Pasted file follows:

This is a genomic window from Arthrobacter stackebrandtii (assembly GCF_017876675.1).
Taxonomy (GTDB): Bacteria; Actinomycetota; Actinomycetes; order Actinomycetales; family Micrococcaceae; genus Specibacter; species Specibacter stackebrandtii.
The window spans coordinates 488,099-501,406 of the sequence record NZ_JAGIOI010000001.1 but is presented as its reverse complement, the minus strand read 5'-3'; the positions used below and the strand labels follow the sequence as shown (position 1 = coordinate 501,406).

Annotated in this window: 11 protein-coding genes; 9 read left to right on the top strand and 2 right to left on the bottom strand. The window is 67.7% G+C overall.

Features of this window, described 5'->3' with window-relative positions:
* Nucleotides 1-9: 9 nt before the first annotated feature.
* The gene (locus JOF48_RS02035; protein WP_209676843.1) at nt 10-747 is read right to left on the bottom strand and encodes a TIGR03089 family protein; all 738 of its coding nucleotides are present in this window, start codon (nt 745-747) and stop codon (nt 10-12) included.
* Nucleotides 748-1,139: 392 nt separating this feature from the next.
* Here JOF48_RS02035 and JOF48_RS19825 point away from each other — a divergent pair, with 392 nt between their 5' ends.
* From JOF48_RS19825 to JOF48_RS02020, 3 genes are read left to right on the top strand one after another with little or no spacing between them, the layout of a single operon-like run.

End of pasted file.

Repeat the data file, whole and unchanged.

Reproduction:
This is a genomic window from Arthrobacter stackebrandtii (assembly GCF_017876675.1).
Taxonomy (GTDB): Bacteria; Actinomycetota; Actinomycetes; order Actinomycetales; family Micrococcaceae; genus Specibacter; species Specibacter stackebrandtii.
The window spans coordinates 488,099-501,406 of the sequence record NZ_JAGIOI010000001.1 but is presented as its reverse complement, the minus strand read 5'-3'; the positions used below and the strand labels follow the sequence as shown (position 1 = coordinate 501,406).

Annotated in this window: 11 protein-coding genes; 9 read left to right on the top strand and 2 right to left on the bottom strand. The window is 67.7% G+C overall.

Features of this window, described 5'->3' with window-relative positions:
* Nucleotides 1-9: 9 nt before the first annotated feature.
* The gene (locus JOF48_RS02035; protein WP_209676843.1) at nt 10-747 is read right to left on the bottom strand and encodes a TIGR03089 family protein; all 738 of its coding nucleotides are present in this window, start codon (nt 745-747) and stop codon (nt 10-12) included.
* Nucleotides 748-1,139: 392 nt separating this feature from the next.
* Here JOF48_RS02035 and JOF48_RS19825 point away from each other — a divergent pair, with 392 nt between their 5' ends.
* From JOF48_RS19825 to JOF48_RS02020, 3 genes are read left to right on the top strand one after another with little or no spacing between them, the layout of a single operon-like run.